Home / Local / Insurers reject idea to downgrade PI for surveyors
20 April 2020
Mandatory professional indemnity (PI) insurance “remains necessary” for surveyors and other building industry professionals, the Insurance Council of Australia (ICA) says, rejecting a suggestion that it should be removed.
Building industry regulation expert Bronwyn Weir says governments should consider removing the requirement for licensed surveyors to hold PI insurance. She told insuranceNEWS.com.au last week her suggestion is “quite drastic” but “it kind of gives a reset” to the insurance crisis facing surveyors.
Ms Weir flagged the idea in a LinkedIn post where she says the long-running issues of massive increases in premiums and excesses are no longer tenable for surveyors.
But ICA says the solution is to implement every of the 24 recommendations made by Ms Weir and Peter Shergold in their Building Confidence report that was submitted to governments in 2018.
Governments at the state and federal levels agreed last year to adopt the report’s proposals, which addressed building industry shortcomings.
“ICA believes compulsory professional indemnity insurance remains necessary for building industry professionals,” spokesman Campbell Fuller told insuranceNEWS.com.au.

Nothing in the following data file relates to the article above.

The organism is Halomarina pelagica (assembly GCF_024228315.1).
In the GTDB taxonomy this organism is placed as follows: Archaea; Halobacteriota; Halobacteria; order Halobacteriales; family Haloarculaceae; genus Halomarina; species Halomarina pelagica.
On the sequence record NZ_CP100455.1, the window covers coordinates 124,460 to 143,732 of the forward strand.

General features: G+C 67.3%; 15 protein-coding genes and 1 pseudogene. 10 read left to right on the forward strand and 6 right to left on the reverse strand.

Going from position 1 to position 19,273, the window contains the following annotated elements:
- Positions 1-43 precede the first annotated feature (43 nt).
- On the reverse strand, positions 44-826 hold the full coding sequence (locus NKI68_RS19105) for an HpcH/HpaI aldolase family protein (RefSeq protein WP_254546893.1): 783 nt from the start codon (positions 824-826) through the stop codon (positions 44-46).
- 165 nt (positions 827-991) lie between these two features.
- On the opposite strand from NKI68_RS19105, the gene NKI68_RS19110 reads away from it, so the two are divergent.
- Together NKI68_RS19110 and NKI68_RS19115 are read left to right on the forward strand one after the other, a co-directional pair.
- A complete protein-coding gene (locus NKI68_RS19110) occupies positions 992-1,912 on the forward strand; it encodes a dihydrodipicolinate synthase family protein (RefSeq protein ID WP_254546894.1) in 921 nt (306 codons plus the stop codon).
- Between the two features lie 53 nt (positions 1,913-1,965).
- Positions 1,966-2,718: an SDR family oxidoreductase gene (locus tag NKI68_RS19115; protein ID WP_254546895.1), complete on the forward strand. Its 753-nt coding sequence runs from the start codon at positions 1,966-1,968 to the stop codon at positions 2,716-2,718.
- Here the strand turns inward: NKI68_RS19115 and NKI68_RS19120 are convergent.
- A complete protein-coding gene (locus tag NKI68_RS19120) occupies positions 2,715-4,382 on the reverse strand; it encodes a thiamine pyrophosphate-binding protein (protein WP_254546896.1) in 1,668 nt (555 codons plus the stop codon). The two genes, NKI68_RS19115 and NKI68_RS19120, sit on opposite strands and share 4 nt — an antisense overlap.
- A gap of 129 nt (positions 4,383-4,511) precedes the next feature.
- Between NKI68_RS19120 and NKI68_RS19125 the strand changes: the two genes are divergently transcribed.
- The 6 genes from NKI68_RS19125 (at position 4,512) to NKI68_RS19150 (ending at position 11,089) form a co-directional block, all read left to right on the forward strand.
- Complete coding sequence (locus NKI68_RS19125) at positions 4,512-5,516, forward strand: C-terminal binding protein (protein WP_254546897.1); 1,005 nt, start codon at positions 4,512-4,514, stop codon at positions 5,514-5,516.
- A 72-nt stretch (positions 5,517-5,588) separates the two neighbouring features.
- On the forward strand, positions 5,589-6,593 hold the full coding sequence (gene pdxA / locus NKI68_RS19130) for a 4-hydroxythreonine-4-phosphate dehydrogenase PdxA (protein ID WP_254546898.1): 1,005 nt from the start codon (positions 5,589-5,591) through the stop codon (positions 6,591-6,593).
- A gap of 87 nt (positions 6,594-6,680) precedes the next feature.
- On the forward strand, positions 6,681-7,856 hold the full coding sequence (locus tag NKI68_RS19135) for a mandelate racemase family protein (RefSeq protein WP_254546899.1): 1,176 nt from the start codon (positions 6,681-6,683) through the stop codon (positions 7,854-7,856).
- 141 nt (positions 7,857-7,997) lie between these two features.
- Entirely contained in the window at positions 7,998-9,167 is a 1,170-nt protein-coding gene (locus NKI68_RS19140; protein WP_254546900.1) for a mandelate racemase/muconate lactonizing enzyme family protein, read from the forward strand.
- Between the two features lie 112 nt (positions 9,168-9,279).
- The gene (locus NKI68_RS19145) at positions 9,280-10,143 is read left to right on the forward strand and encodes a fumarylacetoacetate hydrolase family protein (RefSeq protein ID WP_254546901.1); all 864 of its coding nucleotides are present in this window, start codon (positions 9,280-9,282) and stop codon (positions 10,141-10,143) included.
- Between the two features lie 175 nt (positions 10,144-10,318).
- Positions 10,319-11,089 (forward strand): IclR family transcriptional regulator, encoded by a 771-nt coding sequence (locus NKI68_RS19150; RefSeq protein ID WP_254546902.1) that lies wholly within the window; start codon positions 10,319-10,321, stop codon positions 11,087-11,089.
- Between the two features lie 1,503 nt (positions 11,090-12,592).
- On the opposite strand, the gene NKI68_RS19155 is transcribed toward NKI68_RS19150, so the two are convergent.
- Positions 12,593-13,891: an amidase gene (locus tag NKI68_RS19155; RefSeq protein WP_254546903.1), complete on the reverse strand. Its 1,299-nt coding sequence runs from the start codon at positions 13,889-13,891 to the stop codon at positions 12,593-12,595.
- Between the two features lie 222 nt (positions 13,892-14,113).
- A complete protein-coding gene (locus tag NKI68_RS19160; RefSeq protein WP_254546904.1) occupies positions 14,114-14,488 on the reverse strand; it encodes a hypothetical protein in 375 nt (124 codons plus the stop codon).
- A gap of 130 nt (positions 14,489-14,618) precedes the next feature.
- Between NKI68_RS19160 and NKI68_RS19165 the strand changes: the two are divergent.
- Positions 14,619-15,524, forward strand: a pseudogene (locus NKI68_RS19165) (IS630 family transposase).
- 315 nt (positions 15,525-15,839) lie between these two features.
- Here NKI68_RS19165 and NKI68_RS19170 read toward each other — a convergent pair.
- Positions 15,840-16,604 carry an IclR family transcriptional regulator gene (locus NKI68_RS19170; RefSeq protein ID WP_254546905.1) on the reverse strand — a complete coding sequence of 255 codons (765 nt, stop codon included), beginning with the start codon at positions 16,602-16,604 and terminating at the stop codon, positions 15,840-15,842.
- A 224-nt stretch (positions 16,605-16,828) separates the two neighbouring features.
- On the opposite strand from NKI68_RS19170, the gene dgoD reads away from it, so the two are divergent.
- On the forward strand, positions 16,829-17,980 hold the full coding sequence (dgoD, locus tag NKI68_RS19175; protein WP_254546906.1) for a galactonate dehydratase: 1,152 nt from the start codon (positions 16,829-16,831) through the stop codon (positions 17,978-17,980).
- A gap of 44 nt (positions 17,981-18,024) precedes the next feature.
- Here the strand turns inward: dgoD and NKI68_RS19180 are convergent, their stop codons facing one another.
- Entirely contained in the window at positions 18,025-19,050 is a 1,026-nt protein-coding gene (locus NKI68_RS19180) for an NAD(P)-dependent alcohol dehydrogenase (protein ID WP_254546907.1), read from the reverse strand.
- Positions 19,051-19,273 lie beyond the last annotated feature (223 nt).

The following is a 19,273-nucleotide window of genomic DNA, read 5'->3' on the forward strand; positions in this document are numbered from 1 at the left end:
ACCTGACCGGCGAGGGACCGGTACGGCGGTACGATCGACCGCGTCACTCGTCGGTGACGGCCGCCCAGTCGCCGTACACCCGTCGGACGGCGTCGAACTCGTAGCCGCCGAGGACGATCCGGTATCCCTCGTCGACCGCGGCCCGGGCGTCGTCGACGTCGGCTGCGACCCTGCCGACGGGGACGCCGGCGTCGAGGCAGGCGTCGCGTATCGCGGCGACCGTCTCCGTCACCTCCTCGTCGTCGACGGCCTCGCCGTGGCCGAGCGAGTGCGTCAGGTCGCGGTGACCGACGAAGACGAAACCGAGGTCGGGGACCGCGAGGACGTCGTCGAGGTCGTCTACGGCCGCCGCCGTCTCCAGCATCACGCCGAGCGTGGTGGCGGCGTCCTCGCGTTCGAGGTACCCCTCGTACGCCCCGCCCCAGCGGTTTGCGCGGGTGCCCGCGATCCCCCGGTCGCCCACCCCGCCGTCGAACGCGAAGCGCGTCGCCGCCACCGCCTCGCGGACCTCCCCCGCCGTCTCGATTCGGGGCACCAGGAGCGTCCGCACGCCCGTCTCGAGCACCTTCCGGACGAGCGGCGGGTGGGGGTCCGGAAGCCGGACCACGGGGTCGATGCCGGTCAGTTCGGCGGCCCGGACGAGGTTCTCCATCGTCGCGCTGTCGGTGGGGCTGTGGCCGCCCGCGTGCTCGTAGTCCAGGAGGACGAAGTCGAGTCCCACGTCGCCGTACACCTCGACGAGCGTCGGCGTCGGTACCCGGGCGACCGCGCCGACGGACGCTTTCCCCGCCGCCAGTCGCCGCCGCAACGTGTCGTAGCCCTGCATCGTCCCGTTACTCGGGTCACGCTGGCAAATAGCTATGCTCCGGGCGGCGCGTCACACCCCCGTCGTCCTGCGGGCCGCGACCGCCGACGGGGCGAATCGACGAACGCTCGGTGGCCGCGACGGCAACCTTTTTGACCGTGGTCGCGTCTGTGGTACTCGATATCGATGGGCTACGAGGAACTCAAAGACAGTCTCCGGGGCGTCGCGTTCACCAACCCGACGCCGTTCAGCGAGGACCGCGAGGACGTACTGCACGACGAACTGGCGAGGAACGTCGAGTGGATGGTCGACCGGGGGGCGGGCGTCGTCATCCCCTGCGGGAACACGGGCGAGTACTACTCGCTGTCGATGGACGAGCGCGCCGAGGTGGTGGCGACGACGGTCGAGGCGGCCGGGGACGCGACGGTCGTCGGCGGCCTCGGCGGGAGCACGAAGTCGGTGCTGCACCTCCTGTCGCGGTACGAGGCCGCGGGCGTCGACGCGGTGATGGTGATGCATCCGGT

He says Ms Weir’s suggestion “highlights the lack of meaningful progress in resolving the building industry crisis through implementing all recommendations from the [Building Confidence] report.”
“Piecemeal action and promises are not enough,” Mr Fuller said “Current policy restrictions are likely to remain in place until insurers have evidence that their concerns have been resolved.”
Ms Weir says the higher excesses and list of exclusions have combined to produce a “highly compromised” PI product that offers little protection.
“I don’t doubt for a minute [surveyors] won’t want to be insured,” Ms Weir told insuranceNEWS.com.au. “I think it’s a different landscape if surveyors don’t have to hold these products.
“If they are in a market where they are negotiating and it’s voluntary, it does shift the relationship with the insurer. It might just shake it up and offer a new horizon for what insurance products could be available if it was a voluntary basis.”